Stay dirrty, Tumblr.
I name-check some of my favorite Millennials (and remind the world that entrepreneurs aren’t the only ones changing the world) in this piece for TODAY.com.
Finally got access to Joel Stein’s paywalled TIME cover story, “The Me-Me-Me Generation.” Glad he cleared up this misunderstanding about poor millennials so eloquently and non-racist-ly.
“Anna Jarvis spearheaded the first Mother’s Day events in 1908 to honor her own mother, a Sunday School teacher and caregiver for wounded soldiers during the Civil War. From that point on, she campaigned zealously for the holiday to become official and in 1914, Congress recognized it as such. Quickly, the floral and greeting-card industries became enraptured with the commercial possibilities of the holiday. By 1920, disgusted by the onslaught of remunerative avenues, Jarvis began urging people to stop buying flowers and cards for their mothers. In a press release, she wrote florists and greeting card manufacturers were “charlatans, bandits, pirates, racketeers, kidnappers and termites that would undermine with their greed one of the finest, noblest and truest movements and celebrations.” She went door-to-door collecting petitions to rescind Mother’s Day and spent the rest of her life trying to abolish the holiday she founded.”
I was in Cleveland the day they were found, staying half a mile away in Ohio City, stuck in a traffic jam on my way to an interview in Parma, having no idea why half a dozen news trucks were nestled between a fleet of police cars until we heard the news at a bar three hours later. I didn’t plan to write this, because it almost seemed humble-braggy, but two days later I haven’t been able to stop consuming information about Amanda Berry, Michele Knight, Gina DeJesus, Charles Ramsey, and the little six year old girl, Jocelyn. Chances are I would be rapt anyway—in that care-about-feminism-slash-car-crash-can’t-look-away way—yet in the midst of a jam-packed reporting trip where I barely have time to write an email, I’m still googling for updates at road stops and listening to the 911 calls when I should be transcribing interviews.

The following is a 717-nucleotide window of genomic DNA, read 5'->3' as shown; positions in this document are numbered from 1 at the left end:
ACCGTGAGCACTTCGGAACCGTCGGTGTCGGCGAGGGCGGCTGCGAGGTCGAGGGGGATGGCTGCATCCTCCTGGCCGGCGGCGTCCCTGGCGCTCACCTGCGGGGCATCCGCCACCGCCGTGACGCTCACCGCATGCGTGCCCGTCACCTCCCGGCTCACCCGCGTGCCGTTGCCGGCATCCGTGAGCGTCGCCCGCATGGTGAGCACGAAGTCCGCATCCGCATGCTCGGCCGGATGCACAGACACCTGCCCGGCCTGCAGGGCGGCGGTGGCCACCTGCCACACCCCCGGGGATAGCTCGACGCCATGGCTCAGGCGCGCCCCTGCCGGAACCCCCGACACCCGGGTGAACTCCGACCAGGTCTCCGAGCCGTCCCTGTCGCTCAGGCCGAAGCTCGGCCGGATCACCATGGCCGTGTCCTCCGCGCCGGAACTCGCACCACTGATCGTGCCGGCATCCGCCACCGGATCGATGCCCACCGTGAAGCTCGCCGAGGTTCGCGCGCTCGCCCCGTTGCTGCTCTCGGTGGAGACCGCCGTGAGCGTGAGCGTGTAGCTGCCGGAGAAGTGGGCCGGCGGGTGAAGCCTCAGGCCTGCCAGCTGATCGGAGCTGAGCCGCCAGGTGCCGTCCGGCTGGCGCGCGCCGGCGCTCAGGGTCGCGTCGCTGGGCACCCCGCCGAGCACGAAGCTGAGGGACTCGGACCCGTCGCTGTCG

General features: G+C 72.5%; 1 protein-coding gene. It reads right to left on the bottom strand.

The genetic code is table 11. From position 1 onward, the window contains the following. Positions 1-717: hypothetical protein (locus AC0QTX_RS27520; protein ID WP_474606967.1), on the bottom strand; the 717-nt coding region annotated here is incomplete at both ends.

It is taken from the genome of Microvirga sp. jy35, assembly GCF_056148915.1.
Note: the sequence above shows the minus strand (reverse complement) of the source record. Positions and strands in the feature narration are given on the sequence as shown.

It’s actually not the traffic jam that got me. It was the silence in the bar after the news report flashed onto the TV normally reserved for basketball. I’d never heard of any of these women, but the people at that bar had been hearing about them for 10 years, and every single one of them were ignoring their beers and staring in disbelief at Fox News (except when Ramsey buoyantly described the scene; then there was a nervous release of titters). Suddenly a national news story was a local one, and it was apparent that my husband and I were outsiders. One woman with ice-blond hair filled us in on the details of the vigils and the perennial “MISSING” posters around the neighborhood. Another woman was drunkenly sniffling and tearing up. All of them seemed to secretly be wondering why they never noticed anything in their own neighborhood. (Or maybe that was just my projection.)
To most people, it’s a salacious news story or an occasion to expound upon broader issues of domestic violence, police neglect, and race. To these people in Ohio City, it’s closure. To me, it’s neither—an odd moment of horror, at least two layers of voyeurism, and an incongruous “I was there” feeling that made me feel guilty.
The whole thing reminded me of what happens when you spend enough time in a place (even the three days we spent in Cleveland) to start to understand it and therefore feel a small sense of ownership over it…and then have that feeling of ownership be smashed to pieces when you’re thrust into an intimate community moment of which you’re ultimately not a part. It’s what out-of-state college freshmen at NYU must have felt on 9/11, or what a tourist in the U.S. may have felt the day Osama bin Laden was killed. You’re there but you’re invisible.
…with me, this Tuesday, April 30th, 7 pm at the Roosevelt Institute, 570 Lexington Ave in NYC!
I’m running a three-part salon series at Roosevelt called The Crash Generation, where I invite a smartypants expert for some realtalk about the economic issues most affecting young people. Up next, why Millennials should care about family policy.
Yes you, even if you don’t have kids! Amid all the obsessive Lean In and “Having It All” convos, Millennials often get ignored. What can we do to influence family policy before we couple up or have children? I’ll be interviewing the brilliant journalist and Demos fellow Sharon Lernerabout Millennials, family, and the economy. Come hang for wine, food, and a substantive, no-pressure chat.
RSVP to Rachelle Olden at firstname.lastname@example.org.
My filmmaker boo and I are hitting the road May 1 to do a series forAtlantic Cities on the best places for the young and broke. Help us out!
What I’m looking for:Millennials seeking economic refuge, and in the case of struggling cities, hoping they can be of use.20somethings who want to be bigger fish in smaller, cheaper ponds—both natives and transplants. (And I want to explore the tensions between those two groups.)Any young people who live in these cities so they can fulfill their goals—of activism, art, family—without debt and exorbitant rent.Anyone who moved or stayed hoping for this, but is still broke/unemployed/struggling.Where I’m going: Lots of places, but here are the spots I still could use help with:
Can you think of anyone perfect? Email me at nona200 at gmail. Reblog, repost, spread the word, thank you!